Cheaper to destroy Sellafield using 'The Medusa Touch', say experts

IT would have been cheaper and easier to decommission Sellafield using 1978’s The Medusa Touch, it has been confirmed.

As the cost of closing the nuclear site heads toward £70 billion, experts said reanimating Richard Burton and then inventing telekinesis would have been much more efficient.

In the supernatural thriller Burton plays an angry psychic who can kill people with his mind. After he crashes a plane into a building and blows up a spaceship, Lee Remick decides he is a nutcase and beats him half to death.

But as he lies in his hospital bed, covered in bandages, he destroys a cathedral and then scribbles ‘Windscale’ (the 1970s word for Sellafield) indicating that he cannot be stopped.

Professor Henry Brubaker of the Institute for Studies said: “First of all, £70bn is correct. That wasn’t a typo. Feel free to lose your mind.

“Secondly, we don’t necessarily have to use the reanimated corpse of Richard Burton. I’m sure Anthony Hopkins could step in. And obviously there’s Michael Sheen.

“Meanwhile, we reckon that developing a reliable method of telekinesis would cost £15-£20 billion and we could have the site cleared in about a fortnight.

“Or we could just carry on doing it with a child’s knife and fork.”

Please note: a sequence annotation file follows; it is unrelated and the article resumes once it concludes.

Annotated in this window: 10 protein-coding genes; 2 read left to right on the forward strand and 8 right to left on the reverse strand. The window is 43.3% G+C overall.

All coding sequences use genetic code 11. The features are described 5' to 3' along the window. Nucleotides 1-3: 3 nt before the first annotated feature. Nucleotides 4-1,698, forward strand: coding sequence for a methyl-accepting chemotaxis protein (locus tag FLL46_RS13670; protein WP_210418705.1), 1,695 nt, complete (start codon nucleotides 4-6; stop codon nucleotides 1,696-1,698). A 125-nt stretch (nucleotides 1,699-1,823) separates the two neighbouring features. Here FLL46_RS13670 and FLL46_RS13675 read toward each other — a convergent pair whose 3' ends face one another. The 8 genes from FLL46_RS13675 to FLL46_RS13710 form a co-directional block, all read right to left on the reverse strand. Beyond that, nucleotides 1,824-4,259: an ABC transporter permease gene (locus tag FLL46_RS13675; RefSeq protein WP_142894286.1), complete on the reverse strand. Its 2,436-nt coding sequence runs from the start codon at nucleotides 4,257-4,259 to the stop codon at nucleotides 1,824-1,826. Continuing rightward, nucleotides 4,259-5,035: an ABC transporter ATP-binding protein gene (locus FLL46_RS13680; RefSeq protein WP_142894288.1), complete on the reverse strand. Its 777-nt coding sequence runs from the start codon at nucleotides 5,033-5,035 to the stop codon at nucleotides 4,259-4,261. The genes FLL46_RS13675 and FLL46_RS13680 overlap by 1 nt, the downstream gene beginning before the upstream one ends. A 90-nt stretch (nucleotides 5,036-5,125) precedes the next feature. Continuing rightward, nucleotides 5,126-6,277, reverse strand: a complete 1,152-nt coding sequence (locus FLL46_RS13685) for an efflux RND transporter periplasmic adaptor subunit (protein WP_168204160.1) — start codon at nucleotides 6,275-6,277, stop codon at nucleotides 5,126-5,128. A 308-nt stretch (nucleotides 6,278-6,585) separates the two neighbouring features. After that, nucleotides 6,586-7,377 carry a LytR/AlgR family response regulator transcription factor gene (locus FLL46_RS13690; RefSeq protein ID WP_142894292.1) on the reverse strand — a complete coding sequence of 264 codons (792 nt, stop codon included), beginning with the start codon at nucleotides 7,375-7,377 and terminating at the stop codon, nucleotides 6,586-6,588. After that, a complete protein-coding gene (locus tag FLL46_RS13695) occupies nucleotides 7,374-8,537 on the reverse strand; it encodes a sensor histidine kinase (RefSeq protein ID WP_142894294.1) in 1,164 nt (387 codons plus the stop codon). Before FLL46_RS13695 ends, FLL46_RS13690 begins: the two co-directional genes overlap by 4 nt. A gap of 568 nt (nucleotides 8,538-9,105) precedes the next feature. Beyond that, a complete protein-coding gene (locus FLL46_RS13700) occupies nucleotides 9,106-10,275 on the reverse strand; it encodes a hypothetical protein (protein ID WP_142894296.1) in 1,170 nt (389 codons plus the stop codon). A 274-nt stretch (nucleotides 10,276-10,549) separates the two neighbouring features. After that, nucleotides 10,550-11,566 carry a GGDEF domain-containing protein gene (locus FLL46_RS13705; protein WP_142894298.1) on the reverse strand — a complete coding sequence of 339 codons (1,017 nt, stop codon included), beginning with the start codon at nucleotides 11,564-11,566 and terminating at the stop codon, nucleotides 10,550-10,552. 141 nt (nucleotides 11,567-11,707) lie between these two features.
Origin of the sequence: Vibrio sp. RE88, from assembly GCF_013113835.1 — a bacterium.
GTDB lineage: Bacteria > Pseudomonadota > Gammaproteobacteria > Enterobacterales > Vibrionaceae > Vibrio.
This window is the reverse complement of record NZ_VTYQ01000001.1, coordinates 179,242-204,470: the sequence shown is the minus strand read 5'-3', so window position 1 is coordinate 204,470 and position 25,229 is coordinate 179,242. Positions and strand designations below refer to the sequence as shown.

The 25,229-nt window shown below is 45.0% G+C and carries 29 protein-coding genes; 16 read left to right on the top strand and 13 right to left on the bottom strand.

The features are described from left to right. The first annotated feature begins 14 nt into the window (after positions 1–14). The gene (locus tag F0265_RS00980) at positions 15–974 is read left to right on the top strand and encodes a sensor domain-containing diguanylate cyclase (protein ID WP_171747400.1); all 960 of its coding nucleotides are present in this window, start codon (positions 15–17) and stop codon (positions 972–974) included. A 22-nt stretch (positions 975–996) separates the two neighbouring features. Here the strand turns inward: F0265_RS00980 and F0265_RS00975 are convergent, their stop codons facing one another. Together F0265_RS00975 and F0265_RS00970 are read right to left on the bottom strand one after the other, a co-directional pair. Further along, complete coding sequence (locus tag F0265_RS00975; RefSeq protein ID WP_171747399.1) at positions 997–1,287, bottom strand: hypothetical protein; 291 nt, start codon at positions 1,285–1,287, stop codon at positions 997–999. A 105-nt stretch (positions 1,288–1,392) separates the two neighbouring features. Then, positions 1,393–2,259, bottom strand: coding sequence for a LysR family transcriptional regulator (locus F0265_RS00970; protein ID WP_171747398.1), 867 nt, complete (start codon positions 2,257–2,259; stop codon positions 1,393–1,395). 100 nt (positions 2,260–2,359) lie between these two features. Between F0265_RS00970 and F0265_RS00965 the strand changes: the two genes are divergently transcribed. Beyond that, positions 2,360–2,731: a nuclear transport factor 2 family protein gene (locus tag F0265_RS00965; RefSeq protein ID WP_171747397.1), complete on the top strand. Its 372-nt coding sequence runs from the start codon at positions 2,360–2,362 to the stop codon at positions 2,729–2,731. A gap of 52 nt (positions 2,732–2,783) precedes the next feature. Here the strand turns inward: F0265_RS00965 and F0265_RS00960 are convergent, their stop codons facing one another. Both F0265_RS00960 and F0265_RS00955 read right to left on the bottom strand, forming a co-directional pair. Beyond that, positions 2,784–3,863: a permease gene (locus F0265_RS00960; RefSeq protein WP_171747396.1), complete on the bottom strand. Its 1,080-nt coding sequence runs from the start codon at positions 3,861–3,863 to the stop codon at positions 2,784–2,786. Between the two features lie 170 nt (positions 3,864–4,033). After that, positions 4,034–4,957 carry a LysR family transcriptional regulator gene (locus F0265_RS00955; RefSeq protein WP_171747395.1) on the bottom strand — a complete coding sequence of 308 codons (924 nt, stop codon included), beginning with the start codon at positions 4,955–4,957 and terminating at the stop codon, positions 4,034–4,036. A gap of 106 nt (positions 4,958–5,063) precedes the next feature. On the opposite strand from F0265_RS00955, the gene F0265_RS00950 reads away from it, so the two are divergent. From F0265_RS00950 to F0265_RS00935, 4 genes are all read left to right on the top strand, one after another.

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Should we do something about all this water? ask MPs

THERE’S quite a lot water around these days isn’t there, according to a committee of MPs.

A report has found that Britain gets a lot of rain and that we should probably start thinking about where we want to put it.

The report states: “Apparently this has been going on for while. Each year it rains – for ages. It now appears that some of this stuff ends up inside people’s houses.

“It would be too easy to blame internal rain water on Britain’s beleaguered door industry. Of course, too many of our doors are simply not good enough, but we need to ask ourselves ‘what else – if anything – can we do?’.”

The committee has now called for a complete overhaul of British door production and urged the government to buy 40 buckets.

Additional measures could also include fines for any river that rises more than six inches in 24 hours, ‘something involving canoes’ and ‘a test’.

Committee chairman, Sir Denys Finch-Hatton, said: “The door thing is probably worth a try but I suspect most of you are going to drown.”